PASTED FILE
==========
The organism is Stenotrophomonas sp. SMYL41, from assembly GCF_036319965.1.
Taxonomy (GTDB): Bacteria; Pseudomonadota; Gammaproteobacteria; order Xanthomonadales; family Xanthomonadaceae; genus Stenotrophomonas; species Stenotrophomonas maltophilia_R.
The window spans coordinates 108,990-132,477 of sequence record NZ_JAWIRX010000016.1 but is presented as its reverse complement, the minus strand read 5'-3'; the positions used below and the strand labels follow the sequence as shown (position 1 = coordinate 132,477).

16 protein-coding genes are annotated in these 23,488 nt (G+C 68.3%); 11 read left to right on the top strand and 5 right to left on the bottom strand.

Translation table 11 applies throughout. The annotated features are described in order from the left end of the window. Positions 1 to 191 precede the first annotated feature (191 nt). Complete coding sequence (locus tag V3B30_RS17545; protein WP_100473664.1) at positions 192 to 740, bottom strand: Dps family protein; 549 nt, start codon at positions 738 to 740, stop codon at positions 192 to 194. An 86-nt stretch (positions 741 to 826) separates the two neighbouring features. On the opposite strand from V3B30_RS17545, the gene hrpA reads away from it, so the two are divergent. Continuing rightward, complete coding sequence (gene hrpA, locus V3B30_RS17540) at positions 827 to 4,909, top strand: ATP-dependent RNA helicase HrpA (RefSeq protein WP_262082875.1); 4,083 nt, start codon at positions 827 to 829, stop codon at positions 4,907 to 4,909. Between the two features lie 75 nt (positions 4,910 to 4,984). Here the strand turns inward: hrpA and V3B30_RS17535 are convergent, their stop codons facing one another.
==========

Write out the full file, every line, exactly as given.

The organism is Stenotrophomonas sp. SMYL41, from assembly GCF_036319965.1.
Taxonomy (GTDB): Bacteria; Pseudomonadota; Gammaproteobacteria; order Xanthomonadales; family Xanthomonadaceae; genus Stenotrophomonas; species Stenotrophomonas maltophilia_R.
The window spans coordinates 108,990-132,477 of sequence record NZ_JAWIRX010000016.1 but is presented as its reverse complement, the minus strand read 5'-3'; the positions used below and the strand labels follow the sequence as shown (position 1 = coordinate 132,477).

16 protein-coding genes are annotated in these 23,488 nt (G+C 68.3%); 11 read left to right on the top strand and 5 right to left on the bottom strand.

Translation table 11 applies throughout. The annotated features are described in order from the left end of the window. Positions 1 to 191 precede the first annotated feature (191 nt). Complete coding sequence (locus tag V3B30_RS17545; protein WP_100473664.1) at positions 192 to 740, bottom strand: Dps family protein; 549 nt, start codon at positions 738 to 740, stop codon at positions 192 to 194. An 86-nt stretch (positions 741 to 826) separates the two neighbouring features. On the opposite strand from V3B30_RS17545, the gene hrpA reads away from it, so the two are divergent. Continuing rightward, complete coding sequence (gene hrpA, locus V3B30_RS17540) at positions 827 to 4,909, top strand: ATP-dependent RNA helicase HrpA (RefSeq protein WP_262082875.1); 4,083 nt, start codon at positions 827 to 829, stop codon at positions 4,907 to 4,909. Between the two features lie 75 nt (positions 4,910 to 4,984). Here the strand turns inward: hrpA and V3B30_RS17535 are convergent, their stop codons facing one another.